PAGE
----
And note that the outermost edge of the radial set is square to the kerb or outside, so no trimming should be necessary.
With the double taper option being cut on two edges, they represent at least twice as much work as would be required to construct a single taper fan or even a ring radius. Accordingly, they tend only to be used for highly decorative and/or prestige projects.
In the photograph opposite, a fan radius has been double taper cut, as depicted in the diagram above. Note how, on the innermost courses, where individual flag pieces would have become exceptionally narrow and in breach of the 2:1 maximum plan ratio recommended for flags, a "double piece" has been used to replace two single pieces. This is labelled in the diagram in an attempt to make it clearer.
It's also worth noting that the example shown in the photograph features staggered joints within each "spoke" of the fan, whereas the drawing shows aligned or "stacked" jointing. A staggered fan is shown below.
Because a well-constructed fan radius involves a huge amount of skilled work, they are often cut in advance, using simple mathematics to calculate the angle of each cut and size of pieces required. This is particularly true for fan radii constructed from stone flags, especially those radii installed to public and commercial projects.
Stone flags often require a significant quantity of dressing and processing to prepare them for use as paving. It therefore makes sense to undertake the necessary taper cutting in the same factory/quarry where the dressing/processing is carried out. The whole radius is then delivered to site and installed in a jigsaw-like manner by the paving contractor.
Using a Cap Stone
Where the origin of the radius is to be paved, a single piece known as a "Cap Stone" is used as the first unit out from the origin, rather than continue the spokes using ever smaller pieces reducing to nothing. This eliminates the need for excessive cutting and also eliminates the small 'darts' of flagstone that would otherwise be used.
Obviously, this applies to quadrant radii and those of an acute (less than 90°) angle. When the radius is greater than 90° two or more cap stones may be used. An example of a double cap stone used with a 180° radius can be seen on the Ring Radius page
Images of fan radii laid with ever-reducing spokes right back to the origin can be seen further down the page....Spoked Origins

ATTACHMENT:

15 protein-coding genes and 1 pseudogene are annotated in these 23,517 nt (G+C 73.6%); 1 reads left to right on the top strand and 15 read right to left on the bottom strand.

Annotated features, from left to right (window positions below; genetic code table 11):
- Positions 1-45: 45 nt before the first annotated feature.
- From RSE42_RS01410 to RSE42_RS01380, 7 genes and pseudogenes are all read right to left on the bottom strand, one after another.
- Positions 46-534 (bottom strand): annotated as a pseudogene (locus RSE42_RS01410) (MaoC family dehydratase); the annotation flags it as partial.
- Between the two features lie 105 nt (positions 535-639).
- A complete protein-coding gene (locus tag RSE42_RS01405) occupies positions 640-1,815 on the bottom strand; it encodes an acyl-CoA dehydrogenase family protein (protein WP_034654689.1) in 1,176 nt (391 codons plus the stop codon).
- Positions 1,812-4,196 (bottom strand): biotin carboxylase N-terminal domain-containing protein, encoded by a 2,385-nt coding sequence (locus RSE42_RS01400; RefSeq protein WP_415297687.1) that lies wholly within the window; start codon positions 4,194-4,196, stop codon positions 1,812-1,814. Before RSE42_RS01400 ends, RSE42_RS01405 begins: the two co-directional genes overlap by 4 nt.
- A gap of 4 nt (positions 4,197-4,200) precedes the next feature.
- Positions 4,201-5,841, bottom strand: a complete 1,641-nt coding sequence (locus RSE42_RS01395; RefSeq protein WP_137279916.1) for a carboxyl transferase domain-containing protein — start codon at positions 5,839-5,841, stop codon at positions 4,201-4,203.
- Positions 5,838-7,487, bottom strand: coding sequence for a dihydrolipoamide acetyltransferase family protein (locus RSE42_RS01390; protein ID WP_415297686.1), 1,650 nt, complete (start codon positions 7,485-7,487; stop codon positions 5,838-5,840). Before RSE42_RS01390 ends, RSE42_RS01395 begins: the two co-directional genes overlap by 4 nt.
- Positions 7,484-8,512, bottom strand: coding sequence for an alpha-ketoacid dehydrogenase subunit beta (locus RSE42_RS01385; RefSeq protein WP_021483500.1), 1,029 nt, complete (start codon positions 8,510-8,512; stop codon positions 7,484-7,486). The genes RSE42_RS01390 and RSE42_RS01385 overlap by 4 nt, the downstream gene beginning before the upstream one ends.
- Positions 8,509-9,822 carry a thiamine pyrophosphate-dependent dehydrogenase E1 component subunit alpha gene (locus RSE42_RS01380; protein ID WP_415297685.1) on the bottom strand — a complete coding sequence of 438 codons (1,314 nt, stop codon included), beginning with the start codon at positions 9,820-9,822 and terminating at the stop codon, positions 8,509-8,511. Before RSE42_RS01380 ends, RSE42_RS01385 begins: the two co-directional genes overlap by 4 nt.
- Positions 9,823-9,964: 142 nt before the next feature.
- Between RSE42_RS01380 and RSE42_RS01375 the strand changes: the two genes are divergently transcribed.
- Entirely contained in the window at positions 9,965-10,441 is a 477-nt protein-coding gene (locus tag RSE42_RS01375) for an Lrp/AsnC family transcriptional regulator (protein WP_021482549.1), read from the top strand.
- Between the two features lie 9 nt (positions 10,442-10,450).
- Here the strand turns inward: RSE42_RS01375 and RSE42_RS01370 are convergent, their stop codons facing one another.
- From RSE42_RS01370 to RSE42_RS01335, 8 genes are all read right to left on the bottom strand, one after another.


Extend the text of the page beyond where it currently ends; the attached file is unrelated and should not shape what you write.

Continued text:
What not to do
Concrete flags can also be cut off-site and delivered as a 'radius kit'. This is commonly done for the more decorative concrete flags, while the 'common' pressed flags are more usually supplied to site as standard units and cut to shape by the contractor.
However, unless the laying operatives have a thorough understanding of the principles behind the construction of a fan radius, this can sometimes lead to paving installations such as the one shown opposite.
This fan radius, constructed using F70 concrete flags , has no two spokes the same. It would seem that the laying operative has cut each spoke to suit the assumed sweep of the radius rather than have each aligned to the point of origin, even though said origin lies within the building and is therefore obstructed.
While there is nothing structurally wrong with this installation, it is not as aesthetically pleasing as a true fan radius and can only be interpreted as being the work of a lesser skilled contractor with no true understanding of fan radius layout. Sadly, this is largely due to the lack of proper training for streetmasonry.
In this example, which is patently of a poorer standard of work, the laying operative has almost no understanding of a fan radius and does not seem to have ever been shown how one is constructed. Uncut 'spokes' are interspersed with severely cut spokes, but as the uncut spokes approach the origin, they, too, have needed to be cut at an awkward angle to allow them to fit.
Unlike the previous example, this construction is structurally incorrect. The severely cut spokes feature small, acute triangular pieces that are weak and highly likely to break. Compare this to the diagrammatic example shown above, where smaller pieces are replaced by larger pieces that cover two (or more) individual pieces, with no pieces being cut to a point, and no pieces being in breach of the 2:1 plan size recommendation.
Obviously, not all applications for a fan radius will be quadrants or semi-circles. One of the most common applications that employs the principles of a fan radius, albeit on a larger but less apparent scale, is a simple curved path.